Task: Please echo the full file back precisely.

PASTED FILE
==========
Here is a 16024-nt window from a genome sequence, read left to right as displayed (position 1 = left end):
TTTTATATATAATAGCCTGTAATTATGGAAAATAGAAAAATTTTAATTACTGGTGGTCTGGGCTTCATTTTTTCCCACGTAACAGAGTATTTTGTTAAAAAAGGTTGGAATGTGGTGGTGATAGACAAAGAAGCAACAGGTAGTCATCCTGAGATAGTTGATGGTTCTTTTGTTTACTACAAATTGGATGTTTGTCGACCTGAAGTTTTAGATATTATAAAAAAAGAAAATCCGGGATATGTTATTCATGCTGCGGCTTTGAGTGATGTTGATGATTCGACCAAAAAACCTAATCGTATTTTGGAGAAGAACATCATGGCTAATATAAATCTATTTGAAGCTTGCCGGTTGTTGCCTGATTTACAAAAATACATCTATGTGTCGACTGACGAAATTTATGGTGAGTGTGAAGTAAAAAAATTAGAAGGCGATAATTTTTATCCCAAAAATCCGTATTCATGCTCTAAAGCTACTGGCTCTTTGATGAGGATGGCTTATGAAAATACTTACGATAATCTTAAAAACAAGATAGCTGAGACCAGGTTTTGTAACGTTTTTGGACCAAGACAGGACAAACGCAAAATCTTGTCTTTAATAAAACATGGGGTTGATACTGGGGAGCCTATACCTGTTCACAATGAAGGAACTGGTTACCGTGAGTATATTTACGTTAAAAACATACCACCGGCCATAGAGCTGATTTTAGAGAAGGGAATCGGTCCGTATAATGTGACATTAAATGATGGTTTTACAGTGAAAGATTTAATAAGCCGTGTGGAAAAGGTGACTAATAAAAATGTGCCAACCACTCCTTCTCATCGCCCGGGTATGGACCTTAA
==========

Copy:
Here is a 16024-nt window from a genome sequence, read left to right as displayed (position 1 = left end):
TTTTATATATAATAGCCTGTAATTATGGAAAATAGAAAAATTTTAATTACTGGTGGTCTGGGCTTCATTTTTTCCCACGTAACAGAGTATTTTGTTAAAAAAGGTTGGAATGTGGTGGTGATAGACAAAGAAGCAACAGGTAGTCATCCTGAGATAGTTGATGGTTCTTTTGTTTACTACAAATTGGATGTTTGTCGACCTGAAGTTTTAGATATTATAAAAAAAGAAAATCCGGGATATGTTATTCATGCTGCGGCTTTGAGTGATGTTGATGATTCGACCAAAAAACCTAATCGTATTTTGGAGAAGAACATCATGGCTAATATAAATCTATTTGAAGCTTGCCGGTTGTTGCCTGATTTACAAAAATACATCTATGTGTCGACTGACGAAATTTATGGTGAGTGTGAAGTAAAAAAATTAGAAGGCGATAATTTTTATCCCAAAAATCCGTATTCATGCTCTAAAGCTACTGGCTCTTTGATGAGGATGGCTTATGAAAATACTTACGATAATCTTAAAAACAAGATAGCTGAGACCAGGTTTTGTAACGTTTTTGGACCAAGACAGGACAAACGCAAAATCTTGTCTTTAATAAAACATGGGGTTGATACTGGGGAGCCTATACCTGTTCACAATGAAGGAACTGGTTACCGTGAGTATATTTACGTTAAAAACATACCACCGGCCATAGAGCTGATTTTAGAGAAGGGAATCGGTCCGTATAATGTGACATTAAATGATGGTTTTACAGTGAAAGATTTAATAAGCCGTGTGGAAAAGGTGACTAATAAAAATGTGCCAACCACTCCTTCTCATCGCCCGGGTATGGACCTTAA